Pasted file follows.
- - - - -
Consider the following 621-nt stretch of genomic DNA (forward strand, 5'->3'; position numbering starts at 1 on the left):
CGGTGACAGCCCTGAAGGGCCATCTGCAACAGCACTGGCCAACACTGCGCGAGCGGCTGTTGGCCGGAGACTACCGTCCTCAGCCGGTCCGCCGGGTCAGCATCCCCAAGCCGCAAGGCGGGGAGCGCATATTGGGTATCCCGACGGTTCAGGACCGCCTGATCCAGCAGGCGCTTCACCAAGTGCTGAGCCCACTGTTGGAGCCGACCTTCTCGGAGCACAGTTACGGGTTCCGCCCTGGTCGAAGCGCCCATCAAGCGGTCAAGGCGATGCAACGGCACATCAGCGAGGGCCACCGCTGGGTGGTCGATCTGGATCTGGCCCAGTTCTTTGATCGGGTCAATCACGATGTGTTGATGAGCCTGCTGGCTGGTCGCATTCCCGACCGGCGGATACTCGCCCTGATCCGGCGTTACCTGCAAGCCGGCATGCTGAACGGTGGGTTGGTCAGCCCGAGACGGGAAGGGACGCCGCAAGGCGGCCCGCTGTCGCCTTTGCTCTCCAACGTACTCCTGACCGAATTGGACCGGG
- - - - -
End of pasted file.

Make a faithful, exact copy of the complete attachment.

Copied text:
Consider the following 621-nt stretch of genomic DNA (forward strand, 5'->3'; position numbering starts at 1 on the left):
CGGTGACAGCCCTGAAGGGCCATCTGCAACAGCACTGGCCAACACTGCGCGAGCGGCTGTTGGCCGGAGACTACCGTCCTCAGCCGGTCCGCCGGGTCAGCATCCCCAAGCCGCAAGGCGGGGAGCGCATATTGGGTATCCCGACGGTTCAGGACCGCCTGATCCAGCAGGCGCTTCACCAAGTGCTGAGCCCACTGTTGGAGCCGACCTTCTCGGAGCACAGTTACGGGTTCCGCCCTGGTCGAAGCGCCCATCAAGCGGTCAAGGCGATGCAACGGCACATCAGCGAGGGCCACCGCTGGGTGGTCGATCTGGATCTGGCCCAGTTCTTTGATCGGGTCAATCACGATGTGTTGATGAGCCTGCTGGCTGGTCGCATTCCCGACCGGCGGATACTCGCCCTGATCCGGCGTTACCTGCAAGCCGGCATGCTGAACGGTGGGTTGGTCAGCCCGAGACGGGAAGGGACGCCGCAAGGCGGCCCGCTGTCGCCTTTGCTCTCCAACGTACTCCTGACCGAATTGGACCGGG